Friday, 20 February 2015

Green Tea Summer cooler with Sweet Basil and Lemon

Summer is here. And so are the coolers. The temperature is already hovering around 30C in Bangalore and 'working from home' is not making it any easier to deal with the onset of summer. If I could, I would drink beer for lunch and dinner but I want my lungs to go on for at least 20 more years. That rules out the possibility of dousing the summer heat but there are always these coolers. Just a little quick thinking and innovation can bring to table a variety of coolers.

When I was in Varanasi  recently, I drank a green tea, mint cooler and quite liked it. I did not waste time to try it out at home as soon as I came back. I brewed some green tea and infused some herbs and made this cooler. I used the green tea leaves to make a pickle but that story can wait for another post!

Here is a very simple recipe of a green tea cooler. It is healthy, refreshing and a thirst quencher like no other. Again, if I could, I would use it to make cocktails by adding a dash of gin or vodka to it. I haven't tried that but you could. And let me know how that went.

Green Tea Cooler

Ingredients: (makes 4 glasses)
Green Tea - 2 bags
Water - 4 glasses
Lime - 1
Honey - 2 teaspoons
Sweet basil leaves - a bunch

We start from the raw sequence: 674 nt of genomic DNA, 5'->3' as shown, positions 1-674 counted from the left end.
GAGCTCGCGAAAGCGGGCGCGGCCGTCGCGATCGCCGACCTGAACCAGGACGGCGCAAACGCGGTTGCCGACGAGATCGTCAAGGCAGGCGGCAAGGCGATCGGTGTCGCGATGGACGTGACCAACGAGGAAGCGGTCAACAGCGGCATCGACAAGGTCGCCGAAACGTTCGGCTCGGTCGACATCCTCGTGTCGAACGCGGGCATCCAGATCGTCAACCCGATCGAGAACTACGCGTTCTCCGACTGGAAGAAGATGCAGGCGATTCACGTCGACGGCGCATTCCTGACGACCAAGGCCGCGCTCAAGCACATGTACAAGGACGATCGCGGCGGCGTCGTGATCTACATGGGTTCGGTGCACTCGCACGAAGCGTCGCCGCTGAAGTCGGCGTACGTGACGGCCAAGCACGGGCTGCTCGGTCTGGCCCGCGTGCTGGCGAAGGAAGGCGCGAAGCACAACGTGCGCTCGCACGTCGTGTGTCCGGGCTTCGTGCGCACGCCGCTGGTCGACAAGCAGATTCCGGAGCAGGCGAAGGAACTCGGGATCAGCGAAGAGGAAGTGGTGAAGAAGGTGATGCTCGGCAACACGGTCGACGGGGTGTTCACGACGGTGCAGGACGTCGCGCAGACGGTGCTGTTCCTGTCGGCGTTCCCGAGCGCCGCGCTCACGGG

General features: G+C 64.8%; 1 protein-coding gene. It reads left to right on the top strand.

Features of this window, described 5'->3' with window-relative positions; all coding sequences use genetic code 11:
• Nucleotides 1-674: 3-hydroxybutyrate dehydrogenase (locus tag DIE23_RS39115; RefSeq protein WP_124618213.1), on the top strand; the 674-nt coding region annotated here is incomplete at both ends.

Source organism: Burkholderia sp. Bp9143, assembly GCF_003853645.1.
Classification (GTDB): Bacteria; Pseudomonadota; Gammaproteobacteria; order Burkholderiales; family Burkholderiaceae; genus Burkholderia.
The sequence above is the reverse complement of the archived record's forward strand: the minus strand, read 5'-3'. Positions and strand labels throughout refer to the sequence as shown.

Summer Cooler
Here is how you make it:

Boil water and brew green tea
Drain the tea leaves and refrigerate the brewed tea after it has cooled down sufficiently for a few hours and after adding the bunch of sweet basil leaves and squeezing the lemon
Take it out, pour it into serving glasses and enjoy!

Green Tea Cooler
Note: If sweet basil is hard to come by, just replace it with mint. You can also add / reduce the sweetness by stepping up / down honey.

Monday, 2 February 2015

Polenta Vegetable Squares with Chunky Tomato Sauce!

The first time we tried Polenta was when someone from the family brought a bag from overseas (actually, we asked that someone to get it for us). We loved the simplicity of it and the fact that it was easy to make (just like making upma). Though Indian supermarkets stock Polenta, it is essentially imported and can cost a mighty rupee.

However, we discovered that our neighborhood supermarket stocks something called corn sooji (semolina) and it is essentially the same thing. It is extremely inexpensive and after we stumbled upon it, we have used it in our cooking often. We have made corn breads and Polenta with it. And even added a spoonful or two in breakfast muffins. Also, you could scroll down or click to view a corn muffin recipe for a breakfast dish.

Polenta Squares with tomato sauce

Polenta Square as it comes out of the oven.

We found this recipe on The Kitchn (a site that we love and visit often) and figured our corn sooji would be perfect for this simple and quick recipe. As an addition, we made a chunky tomato that complemented the Polenta squares really well. The squares tend to lose their moisture and become somewhat dry as they sit and cool but pour a generous spoon of the tomato sauce and you will have the perfect dinner.

Polenta Squares with tomato sauce
You will need (serves 2 - 3)
1 cup of corn semolina (or Polenta flour if you will)
2 cups of milk
1/4 cup of olive oil
1 tiny block of cheddar cheese (grated)
1 egg
3 - 4 shallots diced
2 garlic cloves
1 handful of chopped vegetables (we used Zucchini but you are welcome to use any vegetable that can be sauteed)
Salt and pepper according to taste
1 table spoon butter